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NOVEL NEW (AND NOT-SO-NEW) WAYS TO ENJOY THE SNOW HOWIE PHUNG AND KAREN SHERLOCK

Around mid-February, life in a northern climate can begin to feel claustrophobic. We hunker into our coats and dash quickly from house to car to office or school with our shoulders up around our ears and our brows furrowed against the wind. Yes, there are many obvious winter pastimes to get us outside, such as cross-country skiing, skating, snowshoeing or tobogganing. And then there are more imaginative activities such as building a fire in a city park fire pit, staging a neighbourhood shinny game or sculpting snow faces on tree trunks so the tree spirits can watch passersby. But if you want to try something really off the wall, consider the following.

those bumps…in theory, anyway. Monarch, Colorado, hosts snow kayak races every year.

YUKIGASSEN In parts of Japan, people take snowball fights very seriously—so seriously that they’ve turned it into a sport called yukigassen. It’s similar to capture-the-flag or paintball. Victory goes to the team that either captures the opponent’s flag or eliminates all opposing players by hitting them with snowballs. .

Skijoring Think water-skiing but with a horse instead of a boat, snow instead of water and ice ramps instead of waves. Originally a method of winter travel in Scandinavia, skijoring is now a hair-raising winter activity for the daring.

KICK-SLED Also hailing from Scandinavia, the kick-sled is ideal for travelling over frozen lakes. A small chair on metal runners is propelled by someone standing behind the chair on a runner and pushing off behind. Kick-sledding won’t become a winter Olympic sport anytime soon, but races could be a lot of fun.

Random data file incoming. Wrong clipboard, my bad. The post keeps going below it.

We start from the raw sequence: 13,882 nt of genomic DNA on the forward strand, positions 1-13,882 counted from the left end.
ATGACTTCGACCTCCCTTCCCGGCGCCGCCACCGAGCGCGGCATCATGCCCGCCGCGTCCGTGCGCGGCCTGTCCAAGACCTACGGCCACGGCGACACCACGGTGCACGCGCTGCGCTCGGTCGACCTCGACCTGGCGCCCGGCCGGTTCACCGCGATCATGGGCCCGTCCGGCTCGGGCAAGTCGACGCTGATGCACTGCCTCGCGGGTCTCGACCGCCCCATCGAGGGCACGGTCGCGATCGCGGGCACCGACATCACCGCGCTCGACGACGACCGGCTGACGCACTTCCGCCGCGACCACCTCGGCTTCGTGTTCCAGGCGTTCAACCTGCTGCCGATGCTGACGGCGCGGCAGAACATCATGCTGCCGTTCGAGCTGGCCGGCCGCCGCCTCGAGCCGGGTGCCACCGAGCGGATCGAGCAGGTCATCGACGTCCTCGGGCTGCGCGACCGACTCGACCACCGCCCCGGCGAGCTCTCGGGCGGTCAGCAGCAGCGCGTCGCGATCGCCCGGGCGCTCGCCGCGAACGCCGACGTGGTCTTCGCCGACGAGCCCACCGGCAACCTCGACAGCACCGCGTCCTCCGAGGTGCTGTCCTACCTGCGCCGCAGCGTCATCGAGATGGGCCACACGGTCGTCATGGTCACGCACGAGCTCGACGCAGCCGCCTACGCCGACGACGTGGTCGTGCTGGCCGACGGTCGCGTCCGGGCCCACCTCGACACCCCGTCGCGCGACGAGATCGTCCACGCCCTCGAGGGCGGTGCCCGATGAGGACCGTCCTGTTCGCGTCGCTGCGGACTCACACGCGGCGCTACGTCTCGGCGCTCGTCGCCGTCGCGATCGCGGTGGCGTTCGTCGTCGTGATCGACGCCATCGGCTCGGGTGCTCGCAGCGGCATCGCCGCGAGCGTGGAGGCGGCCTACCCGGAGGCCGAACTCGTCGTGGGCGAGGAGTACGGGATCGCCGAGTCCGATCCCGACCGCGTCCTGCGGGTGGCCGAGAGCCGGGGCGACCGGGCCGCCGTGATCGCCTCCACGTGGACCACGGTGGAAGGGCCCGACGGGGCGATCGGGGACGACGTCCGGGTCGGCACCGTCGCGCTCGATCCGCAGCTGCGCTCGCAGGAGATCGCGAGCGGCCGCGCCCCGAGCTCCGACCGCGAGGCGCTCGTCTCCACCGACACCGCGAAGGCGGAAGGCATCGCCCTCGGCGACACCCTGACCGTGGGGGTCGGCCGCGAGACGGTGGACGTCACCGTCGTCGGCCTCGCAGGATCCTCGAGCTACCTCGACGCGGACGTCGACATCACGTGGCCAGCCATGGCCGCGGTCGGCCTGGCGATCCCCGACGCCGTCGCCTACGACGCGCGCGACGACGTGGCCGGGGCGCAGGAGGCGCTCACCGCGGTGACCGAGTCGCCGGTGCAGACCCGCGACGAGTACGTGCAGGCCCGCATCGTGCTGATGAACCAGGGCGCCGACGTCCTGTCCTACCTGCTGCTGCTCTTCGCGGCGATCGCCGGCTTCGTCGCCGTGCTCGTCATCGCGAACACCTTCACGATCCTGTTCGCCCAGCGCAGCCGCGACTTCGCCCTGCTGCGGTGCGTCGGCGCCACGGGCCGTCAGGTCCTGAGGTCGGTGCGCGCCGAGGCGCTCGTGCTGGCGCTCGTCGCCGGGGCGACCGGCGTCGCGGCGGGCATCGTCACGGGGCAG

SNOW-KAYAKING If you’ve ever been tobogganing, you know how tricky it is to control where you end up at the bottom of the hill. One bump (often perfectly and purposefully placed) sends you flying through the air headfirst into a pile of snow. Instead, when you kayak down a hill, you’ve got paddles to help you manoeuvre around

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CITY–REGION STUDIES CENTRE | University of Alberta

Photo– Thomas O’Hara

Profile for University of Alberta Extension

CURB Magazine 3.1  

Curb Magazine is about policy practice and community experiences in cities, regions, and rural areas. Curb is distributed to municipal offic...

CURB Magazine 3.1  

Curb Magazine is about policy practice and community experiences in cities, regions, and rural areas. Curb is distributed to municipal offic...

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